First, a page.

Pop quiz: What is the name of the oil minister of Iraq? Right: Abdul Karim Luaibi.
Pop quiz: What is the name of the oil minister of the United States? Right again, it’s Steven Chu.
On the tenth aniversary of Operation Iraqi Freedom, folks on the Left and on the Right are musing on the mission’s successes and failures. The verdict is mixed, with the idea of nation-building in an Arab-Muslim nation of warring tribal factions receiving a fair helping of skepticism.
The hazards of excessive optimism regarding transforming nations in the Arab/Muslim world have been well-documented by Nonie Darwish and others. Unleashing popular democracy in cultures steeped in Islamic Sharia law and tribal blood feuds is not a path to western-style constitutional civil societies with effective bills of rights resembling our own. Our (or the Bush administration’s, if you prefer) emphasis on voting and blue-inked thumbs may seem quaintly naïve in this light.
But there’s another problem, which if it had been recognized, might at least have offered some hope of mitigating the worst effects of the unstable tendencies. And that is this: if America is going to go around building nations, it ought not to build socialist klepto-petro nations.
Arab/Muslim Iraq is not the only country with the curse of oil wealth. Russia, Nigeria and Venezuela have corrupt regimes run by obscenely wealthy oil barons pretending to embody and defend the national interest while keeping their people poor and oppressed. Of those three, only Nigeria is marginally Islamic, with a 50% muslim population. The corruption of oil wealth is not a problem unique to Arab or Islamic nations; it is endemic to socialism, which is what nationalized natural-resource enterprises are all about.
Recognizing that, if we are going into a resource-rich nation to rebuild it, then as important as democracy and voting rights are private property rights and economic freedom.
What if the Bush administration had pushed the following agenda: Grant every Iraqi citizen over the age of 18, men and women, Sunni and Shia, Kurd and Armenian, Christian and Jew, a thousand equal shares of common stock in a privatized, formerly-national oil company. Initially ownership of these shares would entitle the holder to periodic dividend payments from the enterprise. Over a reasonable transition period, say five years, the shareholders would have the full rights and responsibilities of common owners to buy, sell, vote and trade their shares just as is done on the NASDAQ or NYSE. And the enterprise itself would have full rights to act as for-profit enterprises do, contracting with domestic and foreign (i.e. ExxonMobil) companies, including selling shares of itself on the international financial markets.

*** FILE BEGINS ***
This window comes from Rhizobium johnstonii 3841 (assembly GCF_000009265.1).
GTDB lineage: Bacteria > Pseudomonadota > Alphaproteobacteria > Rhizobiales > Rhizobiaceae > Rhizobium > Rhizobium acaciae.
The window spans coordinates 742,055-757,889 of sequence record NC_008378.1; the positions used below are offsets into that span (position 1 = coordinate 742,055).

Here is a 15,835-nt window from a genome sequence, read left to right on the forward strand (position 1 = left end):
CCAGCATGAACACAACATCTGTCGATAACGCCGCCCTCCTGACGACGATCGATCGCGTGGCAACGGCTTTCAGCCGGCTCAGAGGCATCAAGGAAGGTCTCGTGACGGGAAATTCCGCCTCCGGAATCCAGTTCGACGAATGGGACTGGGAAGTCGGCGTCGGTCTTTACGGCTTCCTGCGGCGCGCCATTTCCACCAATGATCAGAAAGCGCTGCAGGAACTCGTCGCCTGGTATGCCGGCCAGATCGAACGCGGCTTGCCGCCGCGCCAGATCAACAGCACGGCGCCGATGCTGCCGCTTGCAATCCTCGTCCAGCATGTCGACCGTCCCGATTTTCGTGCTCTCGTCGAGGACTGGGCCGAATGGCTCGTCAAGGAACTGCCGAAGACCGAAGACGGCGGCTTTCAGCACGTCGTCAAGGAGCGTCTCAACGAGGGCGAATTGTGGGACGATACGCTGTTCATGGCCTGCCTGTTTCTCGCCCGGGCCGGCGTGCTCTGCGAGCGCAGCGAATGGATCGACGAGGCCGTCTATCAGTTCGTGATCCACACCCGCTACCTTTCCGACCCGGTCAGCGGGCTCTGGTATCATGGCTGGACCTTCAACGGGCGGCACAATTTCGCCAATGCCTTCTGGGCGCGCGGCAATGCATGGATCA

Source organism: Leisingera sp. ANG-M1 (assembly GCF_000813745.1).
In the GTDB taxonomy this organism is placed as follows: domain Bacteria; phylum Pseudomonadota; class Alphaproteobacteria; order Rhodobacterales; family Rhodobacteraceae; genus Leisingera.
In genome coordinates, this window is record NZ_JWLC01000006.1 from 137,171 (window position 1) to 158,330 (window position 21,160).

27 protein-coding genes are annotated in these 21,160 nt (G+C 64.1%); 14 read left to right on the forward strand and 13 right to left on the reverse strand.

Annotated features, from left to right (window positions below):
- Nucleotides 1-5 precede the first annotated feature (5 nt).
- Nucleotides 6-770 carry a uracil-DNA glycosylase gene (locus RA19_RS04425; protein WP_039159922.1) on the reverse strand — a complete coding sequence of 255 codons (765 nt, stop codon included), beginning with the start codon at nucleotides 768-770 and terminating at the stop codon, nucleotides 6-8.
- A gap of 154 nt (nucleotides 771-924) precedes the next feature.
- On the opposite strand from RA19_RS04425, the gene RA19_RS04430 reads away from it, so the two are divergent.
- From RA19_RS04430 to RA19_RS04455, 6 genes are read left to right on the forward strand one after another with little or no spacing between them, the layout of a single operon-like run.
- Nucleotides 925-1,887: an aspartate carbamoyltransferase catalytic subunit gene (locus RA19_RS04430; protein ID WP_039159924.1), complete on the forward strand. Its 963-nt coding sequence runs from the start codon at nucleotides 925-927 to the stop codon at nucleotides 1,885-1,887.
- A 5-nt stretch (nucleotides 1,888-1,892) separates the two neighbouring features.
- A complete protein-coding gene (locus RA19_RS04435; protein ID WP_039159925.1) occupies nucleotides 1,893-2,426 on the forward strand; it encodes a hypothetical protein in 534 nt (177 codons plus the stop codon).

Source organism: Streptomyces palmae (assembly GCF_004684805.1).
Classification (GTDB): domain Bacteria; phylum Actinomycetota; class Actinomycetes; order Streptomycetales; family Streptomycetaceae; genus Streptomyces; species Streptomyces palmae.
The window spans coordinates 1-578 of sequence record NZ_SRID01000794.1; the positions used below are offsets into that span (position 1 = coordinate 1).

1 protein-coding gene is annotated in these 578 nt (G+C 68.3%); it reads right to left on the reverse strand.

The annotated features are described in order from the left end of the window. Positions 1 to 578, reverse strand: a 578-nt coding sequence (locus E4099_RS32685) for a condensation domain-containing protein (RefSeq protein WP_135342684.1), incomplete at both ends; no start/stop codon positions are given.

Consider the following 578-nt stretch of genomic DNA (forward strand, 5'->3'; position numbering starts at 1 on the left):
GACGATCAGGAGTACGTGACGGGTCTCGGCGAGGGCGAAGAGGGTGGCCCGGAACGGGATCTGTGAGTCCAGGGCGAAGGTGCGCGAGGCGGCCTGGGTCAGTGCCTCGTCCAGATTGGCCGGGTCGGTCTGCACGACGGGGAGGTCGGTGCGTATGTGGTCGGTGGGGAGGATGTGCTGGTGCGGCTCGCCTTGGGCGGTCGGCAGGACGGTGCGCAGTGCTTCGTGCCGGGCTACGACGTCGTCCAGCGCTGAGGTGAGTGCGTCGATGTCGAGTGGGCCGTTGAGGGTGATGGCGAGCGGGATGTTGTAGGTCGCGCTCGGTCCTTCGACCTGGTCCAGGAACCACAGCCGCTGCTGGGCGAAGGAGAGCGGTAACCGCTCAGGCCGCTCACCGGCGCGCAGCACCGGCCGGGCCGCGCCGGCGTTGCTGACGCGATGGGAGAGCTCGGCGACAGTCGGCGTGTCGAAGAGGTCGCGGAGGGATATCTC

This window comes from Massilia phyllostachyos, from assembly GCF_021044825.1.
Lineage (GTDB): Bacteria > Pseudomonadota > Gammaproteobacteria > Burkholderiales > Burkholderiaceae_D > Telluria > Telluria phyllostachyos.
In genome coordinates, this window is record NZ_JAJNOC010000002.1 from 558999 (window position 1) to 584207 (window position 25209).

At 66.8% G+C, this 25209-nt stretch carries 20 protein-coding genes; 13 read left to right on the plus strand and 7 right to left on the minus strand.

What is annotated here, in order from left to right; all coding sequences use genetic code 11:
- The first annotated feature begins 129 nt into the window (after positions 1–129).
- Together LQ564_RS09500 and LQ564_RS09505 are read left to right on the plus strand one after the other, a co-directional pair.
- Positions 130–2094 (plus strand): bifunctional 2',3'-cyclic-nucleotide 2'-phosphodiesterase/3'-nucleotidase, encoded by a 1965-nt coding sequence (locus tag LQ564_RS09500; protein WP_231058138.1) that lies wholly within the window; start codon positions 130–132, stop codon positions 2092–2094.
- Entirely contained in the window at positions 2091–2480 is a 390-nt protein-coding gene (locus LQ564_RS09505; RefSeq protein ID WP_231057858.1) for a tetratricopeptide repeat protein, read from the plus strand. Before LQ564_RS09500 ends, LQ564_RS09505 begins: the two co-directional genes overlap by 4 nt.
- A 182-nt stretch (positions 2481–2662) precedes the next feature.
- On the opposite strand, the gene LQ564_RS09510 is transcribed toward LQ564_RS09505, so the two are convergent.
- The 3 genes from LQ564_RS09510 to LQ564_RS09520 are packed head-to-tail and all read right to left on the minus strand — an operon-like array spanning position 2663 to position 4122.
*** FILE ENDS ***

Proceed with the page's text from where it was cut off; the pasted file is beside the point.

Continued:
Not only would the enterprise be more efficient and better run under free-market discipline, paradoxically, devolving power and ownership of resources from the state to individuals would have the effect of promoting national cohesion and the cooperation of groups and families that otherwise tend to remain in perpetual warfare with each other. With personal skin in the game, when the pipelines got sabotaged, there would be more incentive for cooperative citizen participation to defend the rule of law and private property.
To my knowledge the Bush administration never made such a proposal. If they did, it certainly didn’t make any headlines or spark any national debates about the virtues or vices of capitalism as a solution to problems faced by nations under (re-)construction. I can’t remember the catcalls and snide derision coming from MSNBC and CNN, so it must not have happened. That fact is an ironic reminder of how far the USA has come from its image as the icon of capitalism in the world; no one even thought of proposing it.
One Iraqi oil minister did in fact propose a similar plan in 2009 if not sooner, and published his proposal in The Wall Street Journal. So maybe they get it over there even if we don’t anymore. As it is, ExxonMobil is engaged in Iraq today, operating oil fields and participating in Iraqi deals with Indonesia. Looks like a form of business as usual. Is that bad?
The USA doesn’t have a national oil company with a minister (yet), although we do have a Department of Energy with a Secretary. Maybe we would do a better job of nation-building abroad if we didn’t have that department; we don’t seem to be worse off than other oil-rich nations for not having a national oil company.
But wouldn’t it be presumptuous at best and fascist hubris at worst to presume that we can dictate such outrages as private ownership of capital stock by women in a culture where gender equality is an abomination? Well, sometimes you need a strongman like Saddam Hussein to hold a lid over the sewer. I nominate Milton Friedman.
More on Iraq in Retrospect:
The history the war's critics choose to ignore 10 years later.
Read the full article at The Wall Street Journal